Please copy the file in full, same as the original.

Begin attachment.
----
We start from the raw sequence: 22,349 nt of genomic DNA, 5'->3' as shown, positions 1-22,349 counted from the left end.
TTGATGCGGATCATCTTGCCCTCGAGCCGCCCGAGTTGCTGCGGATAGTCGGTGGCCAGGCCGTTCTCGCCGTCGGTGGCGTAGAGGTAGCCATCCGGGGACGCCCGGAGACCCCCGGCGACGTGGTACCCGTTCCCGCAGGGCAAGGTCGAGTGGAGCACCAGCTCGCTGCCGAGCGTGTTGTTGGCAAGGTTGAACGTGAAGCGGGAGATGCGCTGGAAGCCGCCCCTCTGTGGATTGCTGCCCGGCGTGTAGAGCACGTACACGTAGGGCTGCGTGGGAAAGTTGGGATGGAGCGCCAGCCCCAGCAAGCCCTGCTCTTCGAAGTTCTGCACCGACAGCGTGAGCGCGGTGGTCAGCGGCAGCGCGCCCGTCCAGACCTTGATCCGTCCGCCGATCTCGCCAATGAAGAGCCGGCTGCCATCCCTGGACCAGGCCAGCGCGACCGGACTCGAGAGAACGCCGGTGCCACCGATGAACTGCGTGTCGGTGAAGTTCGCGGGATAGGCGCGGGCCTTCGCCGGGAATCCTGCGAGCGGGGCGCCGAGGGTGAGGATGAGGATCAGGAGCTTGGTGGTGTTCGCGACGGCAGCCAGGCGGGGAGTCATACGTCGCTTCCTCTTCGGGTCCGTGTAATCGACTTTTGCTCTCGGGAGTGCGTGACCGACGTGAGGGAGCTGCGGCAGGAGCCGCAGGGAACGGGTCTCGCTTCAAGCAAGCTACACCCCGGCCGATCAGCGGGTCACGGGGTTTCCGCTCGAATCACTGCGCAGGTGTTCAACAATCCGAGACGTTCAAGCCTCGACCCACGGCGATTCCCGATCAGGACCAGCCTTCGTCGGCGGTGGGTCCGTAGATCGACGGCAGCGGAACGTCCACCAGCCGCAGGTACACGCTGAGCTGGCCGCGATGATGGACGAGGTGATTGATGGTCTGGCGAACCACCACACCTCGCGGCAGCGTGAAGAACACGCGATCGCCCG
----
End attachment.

We start from the raw sequence: 22,349 nt of genomic DNA, 5'->3' as shown, positions 1-22,349 counted from the left end.
TTGATGCGGATCATCTTGCCCTCGAGCCGCCCGAGTTGCTGCGGATAGTCGGTGGCCAGGCCGTTCTCGCCGTCGGTGGCGTAGAGGTAGCCATCCGGGGACGCCCGGAGACCCCCGGCGACGTGGTACCCGTTCCCGCAGGGCAAGGTCGAGTGGAGCACCAGCTCGCTGCCGAGCGTGTTGTTGGCAAGGTTGAACGTGAAGCGGGAGATGCGCTGGAAGCCGCCCCTCTGTGGATTGCTGCCCGGCGTGTAGAGCACGTACACGTAGGGCTGCGTGGGAAAGTTGGGATGGAGCGCCAGCCCCAGCAAGCCCTGCTCTTCGAAGTTCTGCACCGACAGCGTGAGCGCGGTGGTCAGCGGCAGCGCGCCCGTCCAGACCTTGATCCGTCCGCCGATCTCGCCAATGAAGAGCCGGCTGCCATCCCTGGACCAGGCCAGCGCGACCGGACTCGAGAGAACGCCGGTGCCACCGATGAACTGCGTGTCGGTGAAGTTCGCGGGATAGGCGCGGGCCTTCGCCGGGAATCCTGCGAGCGGGGCGCCGAGGGTGAGGATGAGGATCAGGAGCTTGGTGGTGTTCGCGACGGCAGCCAGGCGGGGAGTCATACGTCGCTTCCTCTTCGGGTCCGTGTAATCGACTTTTGCTCTCGGGAGTGCGTGACCGACGTGAGGGAGCTGCGGCAGGAGCCGCAGGGAACGGGTCTCGCTTCAAGCAAGCTACACCCCGGCCGATCAGCGGGTCACGGGGTTTCCGCTCGAATCACTGCGCAGGTGTTCAACAATCCGAGACGTTCAAGCCTCGACCCACGGCGATTCCCGATCAGGACCAGCCTTCGTCGGCGGTGGGTCCGTAGATCGACGGCAGCGGAACGTCCACCAGCCGCAGGTACACGCTGAGCTGGCCGCGATGATGGACGAGGTGATTGATGGTCTGGCGAACCACCACACCTCGCGGCAGCGTGAAGAACACGCGATCGCCCG